I am developing a model of cultural contact based on quantitative analysis of coins and currency in order to complement the more traditional qualitative approach. Rather than focus on iconographic choices or archaeological context alone, I examine the technical manifestations of this cultural interaction by analyzing the weight standards, coinage practices, and metallic preferences of both Greeks, indigenous peoples, and mixed populations.
Alongside the traditional dissertation, I have begun to assemble a database of ancient coinages, weight standards, and rates of exchange based on thorough statistical analysis and cutting-edge scientific methods. My further goal is to design a public ancient currency exchange website to act as a public-facing resource for my work. It will be called Trapezites, pronounced “trap-ed-ZEE-tace,” the Classical Greek term for a banker and money-changer. Trapezites would be designed to draw on the database that I am already assembling as part of my dissertation. Trapezites would take the format of a currency converter, an the nature of the source evidence – historical, literary, epigraphical, archaeological, numismatic – on which the conversion was based would be made clear, allowing the user to compare and contrast their results with full disclosure of the source.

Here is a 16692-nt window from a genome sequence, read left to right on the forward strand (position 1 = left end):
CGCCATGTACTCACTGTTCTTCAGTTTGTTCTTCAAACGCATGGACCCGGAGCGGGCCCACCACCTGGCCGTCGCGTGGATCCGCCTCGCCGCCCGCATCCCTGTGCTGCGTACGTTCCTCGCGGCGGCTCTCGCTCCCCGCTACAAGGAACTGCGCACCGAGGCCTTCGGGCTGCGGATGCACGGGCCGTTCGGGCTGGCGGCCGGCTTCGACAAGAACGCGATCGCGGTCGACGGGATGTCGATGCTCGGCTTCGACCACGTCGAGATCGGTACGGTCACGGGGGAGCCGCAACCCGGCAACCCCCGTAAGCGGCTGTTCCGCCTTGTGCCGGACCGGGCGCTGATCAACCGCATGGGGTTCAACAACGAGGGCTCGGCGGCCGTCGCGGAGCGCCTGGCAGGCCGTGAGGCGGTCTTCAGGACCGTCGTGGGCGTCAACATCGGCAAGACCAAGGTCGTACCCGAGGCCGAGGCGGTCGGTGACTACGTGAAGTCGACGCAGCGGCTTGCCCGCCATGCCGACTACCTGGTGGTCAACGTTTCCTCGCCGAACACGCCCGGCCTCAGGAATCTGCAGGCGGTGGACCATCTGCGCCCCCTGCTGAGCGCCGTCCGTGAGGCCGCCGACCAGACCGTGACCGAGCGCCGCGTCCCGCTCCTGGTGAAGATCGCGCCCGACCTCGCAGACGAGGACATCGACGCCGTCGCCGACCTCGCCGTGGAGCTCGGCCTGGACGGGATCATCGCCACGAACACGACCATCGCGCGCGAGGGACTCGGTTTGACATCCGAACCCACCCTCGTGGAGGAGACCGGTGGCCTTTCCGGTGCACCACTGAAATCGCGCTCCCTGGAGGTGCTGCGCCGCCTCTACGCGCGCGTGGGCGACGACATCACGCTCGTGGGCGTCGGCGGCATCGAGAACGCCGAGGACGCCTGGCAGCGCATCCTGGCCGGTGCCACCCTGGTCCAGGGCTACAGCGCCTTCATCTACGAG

My results stand in stark contrast to the traditional view of coinage as a Greek import adopted wholesale by Italic peoples, and suggest that the pre-Greek inhabitants of Italy and Sicily had a much greater agency in the development of coinage than has been recognized previously. My ultimate goal is to develop a quantitative model that can be applied not only to the ancient Mediterranean but also to other instances of cultural contact in which different populations interact in part through a monetary economy. Such a flexible model, informed by scientific and statistical methods hitherto underused in the field of numismatics, would contribute significantly to the wider interdisciplinary study of cultural contact.